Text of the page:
French med. and early modern civic militias

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Re: French med. and early modern civic militias

Postby bigdummy » 22 Jul 2012 07:21

What is the meaning of the constant "sol. bon." stuff?

Also am I the only one that thinks it's pretty bloody significant that Piermarco has found evidence of what appear to be fencing guilds in Bologna in the 12th and 13th Centuries?

BD
Last edited by bigdummy on 23 Jul 2012 05:07, edited 1 time in total.
"In the case of an ailing social order, the absence of an adequate diagnosis... is a crucial, perhaps decisive part of the disease." -Zygmunt Bauman

"With any luck we'll be in Stalingrad by winter. " - Anyonymous German soldier
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Re: French med. and early modern civic militias

Postby bigdummy » 23 Jul 2012 02:04

This may have some relevance on the whole lombard league connection, and the Bolognese fighting guilds, though these guys seem to mostly come from Brescia. Apparently some elite units of cavalry and infantry formed out of the civic militias, to defend the Carroccio.

http://en.wikipedia.org/wiki/Company_of_Death

Informed of the Emperor's coming, the Milanese (authorities) commanded to prepare the weapons to resist him. And a company ("societas") is made of nine hundred chosen men, fighting on great horses, who swear that no one would have fled from the battlefield for fear of death and they would not allow anyone to betray the Municipality of Milan, and also they swore that they would have taken every day to the battlefield to fight against the Emperor. At that point, the Municipality chose the weapons and the banner, and a ring was given in hand to each one of these men and they were recruited as knights in the pay of the City, so that if anyone had fled he would rightly have been killed. Head of this company was Alberto da Giussano, who carried the banner of the City. Then came another company made of chosen soldiers on foot, for the custody of the Carroccio, and all of them swore they would rather die than flee from the battlefield. And three hundred battle wagons ("vessels") are manufactured and for each one there were six horses covered (by armour), dragging the vehicle. In every wagon there were ten men moving sickles to cut grass meadows, to cut hostiles as sailors move the oars: it was a terrible equipment against the enemies. (Galvano Fiamma, Chronica Galvanica cap. 291 f. 81v).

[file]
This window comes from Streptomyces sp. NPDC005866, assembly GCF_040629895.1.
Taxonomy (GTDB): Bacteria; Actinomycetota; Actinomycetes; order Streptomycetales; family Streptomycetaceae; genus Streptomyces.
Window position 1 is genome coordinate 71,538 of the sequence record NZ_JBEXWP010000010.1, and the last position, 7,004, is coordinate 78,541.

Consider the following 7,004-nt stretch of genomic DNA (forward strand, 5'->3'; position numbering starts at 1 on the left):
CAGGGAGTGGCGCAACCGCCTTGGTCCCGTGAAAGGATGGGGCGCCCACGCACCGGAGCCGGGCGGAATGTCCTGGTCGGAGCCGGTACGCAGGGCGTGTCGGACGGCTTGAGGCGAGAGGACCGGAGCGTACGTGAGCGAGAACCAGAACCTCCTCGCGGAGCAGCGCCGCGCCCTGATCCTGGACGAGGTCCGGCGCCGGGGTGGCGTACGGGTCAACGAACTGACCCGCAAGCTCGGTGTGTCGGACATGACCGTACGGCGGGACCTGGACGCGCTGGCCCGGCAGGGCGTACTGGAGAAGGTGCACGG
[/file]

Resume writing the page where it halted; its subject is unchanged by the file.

Possible period artwork depicting Carroccio

Image

Image

Relevant to the partly translated excerpts from the Bolognese records, the above references cavalry (the cavalcado?), and shields, as well as elite infantry.

BD
"In the case of an ailing social order, the absence of an adequate diagnosis... is a crucial, perhaps decisive part of the disease." -Zygmunt Bauman

"With any luck we'll be in Stalingrad by winter. " - Anyonymous German soldier
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Re: French med. and early modern civic militias

Postby bigdummy » 24 Aug 2012 22:31

A little insight into urban conflict in Medieval Bologna.

This is a pretty intense period depiction of warfare between the Guelph and Ghibeline militia in Bologna in 1369

Image

Source is the Croniche of Giovanni Sercambi of Lucca, circa 1400


BD
"In the case of an ailing social order, the absence of an adequate diagnosis... is a crucial, perhaps decisive part of the disease." -Zygmunt Bauman

"With any luck we'll be in Stalingrad by winter. " - Anyonymous German soldier
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Re: French med. and early modern civic militias

Postby Thearos » 10 Oct 2012 01:26

Just caught my eye— C14th and 15th Toulouse had its own troops, fought against English troops and took forts back from them; the Tolousain militias had to be reined in by royal intervention. I know of one monograph on Toulouse, by R. Schneider, but that starts in 1463.
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